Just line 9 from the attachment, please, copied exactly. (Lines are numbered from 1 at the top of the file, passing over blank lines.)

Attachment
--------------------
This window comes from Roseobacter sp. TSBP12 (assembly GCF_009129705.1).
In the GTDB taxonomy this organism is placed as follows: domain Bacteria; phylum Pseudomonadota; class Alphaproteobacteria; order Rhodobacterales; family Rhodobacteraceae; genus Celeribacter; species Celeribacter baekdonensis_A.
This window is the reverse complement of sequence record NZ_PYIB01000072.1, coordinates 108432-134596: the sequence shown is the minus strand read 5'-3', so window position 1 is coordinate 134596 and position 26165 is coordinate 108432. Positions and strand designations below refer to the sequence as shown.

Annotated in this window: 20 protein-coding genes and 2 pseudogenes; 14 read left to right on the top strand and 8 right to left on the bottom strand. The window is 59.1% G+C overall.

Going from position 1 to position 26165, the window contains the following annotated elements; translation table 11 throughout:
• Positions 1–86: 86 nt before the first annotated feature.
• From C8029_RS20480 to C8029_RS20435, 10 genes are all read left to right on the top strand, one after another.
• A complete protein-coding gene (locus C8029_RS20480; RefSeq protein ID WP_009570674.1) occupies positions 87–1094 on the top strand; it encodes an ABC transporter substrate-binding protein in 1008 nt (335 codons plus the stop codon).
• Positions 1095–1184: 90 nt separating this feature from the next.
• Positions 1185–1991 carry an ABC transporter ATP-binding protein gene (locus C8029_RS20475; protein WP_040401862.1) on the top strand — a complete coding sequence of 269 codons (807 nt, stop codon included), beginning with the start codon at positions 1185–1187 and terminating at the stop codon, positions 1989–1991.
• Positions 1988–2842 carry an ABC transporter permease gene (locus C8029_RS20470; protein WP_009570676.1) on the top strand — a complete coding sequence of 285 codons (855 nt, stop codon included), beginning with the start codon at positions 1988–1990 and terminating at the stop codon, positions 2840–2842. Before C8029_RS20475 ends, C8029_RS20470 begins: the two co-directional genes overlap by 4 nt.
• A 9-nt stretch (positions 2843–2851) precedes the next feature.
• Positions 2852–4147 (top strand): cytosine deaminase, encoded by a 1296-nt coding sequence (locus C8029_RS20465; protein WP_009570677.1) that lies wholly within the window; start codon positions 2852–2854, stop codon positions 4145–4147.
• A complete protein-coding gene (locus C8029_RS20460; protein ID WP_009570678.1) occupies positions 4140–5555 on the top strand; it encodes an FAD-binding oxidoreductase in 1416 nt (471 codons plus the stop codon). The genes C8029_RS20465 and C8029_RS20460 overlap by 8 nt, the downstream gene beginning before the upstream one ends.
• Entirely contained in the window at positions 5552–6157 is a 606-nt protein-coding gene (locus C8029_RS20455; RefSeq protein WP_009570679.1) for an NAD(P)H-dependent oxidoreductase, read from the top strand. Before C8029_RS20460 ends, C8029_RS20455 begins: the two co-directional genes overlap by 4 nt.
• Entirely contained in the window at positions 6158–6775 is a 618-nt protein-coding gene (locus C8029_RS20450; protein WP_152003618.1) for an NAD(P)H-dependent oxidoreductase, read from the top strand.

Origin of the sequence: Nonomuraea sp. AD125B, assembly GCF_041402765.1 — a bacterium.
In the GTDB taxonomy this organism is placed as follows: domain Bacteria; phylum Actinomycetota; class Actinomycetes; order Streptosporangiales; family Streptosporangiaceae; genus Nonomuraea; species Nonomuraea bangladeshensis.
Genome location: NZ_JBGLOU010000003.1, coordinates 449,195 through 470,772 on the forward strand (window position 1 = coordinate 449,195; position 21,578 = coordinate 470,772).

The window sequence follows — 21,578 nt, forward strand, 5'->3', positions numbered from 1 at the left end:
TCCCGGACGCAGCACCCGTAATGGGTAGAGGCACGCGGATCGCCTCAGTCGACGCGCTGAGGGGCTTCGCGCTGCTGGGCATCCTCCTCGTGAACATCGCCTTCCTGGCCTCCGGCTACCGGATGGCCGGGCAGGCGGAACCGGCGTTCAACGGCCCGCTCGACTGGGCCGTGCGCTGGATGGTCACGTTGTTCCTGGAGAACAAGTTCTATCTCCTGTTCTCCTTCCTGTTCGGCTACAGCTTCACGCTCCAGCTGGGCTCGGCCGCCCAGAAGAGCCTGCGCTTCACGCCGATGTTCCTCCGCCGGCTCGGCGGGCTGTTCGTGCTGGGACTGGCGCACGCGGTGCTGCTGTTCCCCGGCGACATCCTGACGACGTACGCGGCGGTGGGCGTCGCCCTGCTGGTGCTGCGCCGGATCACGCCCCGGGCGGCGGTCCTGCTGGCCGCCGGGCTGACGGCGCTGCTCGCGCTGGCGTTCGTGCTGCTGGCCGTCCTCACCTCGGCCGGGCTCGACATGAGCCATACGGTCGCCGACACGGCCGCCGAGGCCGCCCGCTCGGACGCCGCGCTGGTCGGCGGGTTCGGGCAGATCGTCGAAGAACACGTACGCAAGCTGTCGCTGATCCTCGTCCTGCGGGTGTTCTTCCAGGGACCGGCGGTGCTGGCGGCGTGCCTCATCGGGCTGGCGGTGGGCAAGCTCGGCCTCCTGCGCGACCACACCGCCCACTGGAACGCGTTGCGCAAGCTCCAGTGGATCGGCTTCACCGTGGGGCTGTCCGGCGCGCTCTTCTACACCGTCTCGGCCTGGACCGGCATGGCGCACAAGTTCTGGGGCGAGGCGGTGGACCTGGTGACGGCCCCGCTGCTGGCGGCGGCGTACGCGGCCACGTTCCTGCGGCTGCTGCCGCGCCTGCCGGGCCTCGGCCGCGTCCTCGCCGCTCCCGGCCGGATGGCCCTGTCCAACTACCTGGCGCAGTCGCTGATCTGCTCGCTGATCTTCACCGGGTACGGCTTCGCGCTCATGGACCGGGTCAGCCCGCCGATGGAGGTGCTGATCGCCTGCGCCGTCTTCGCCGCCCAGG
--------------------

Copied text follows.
• Positions 1095–1184: 90 nt separating this feature from the next.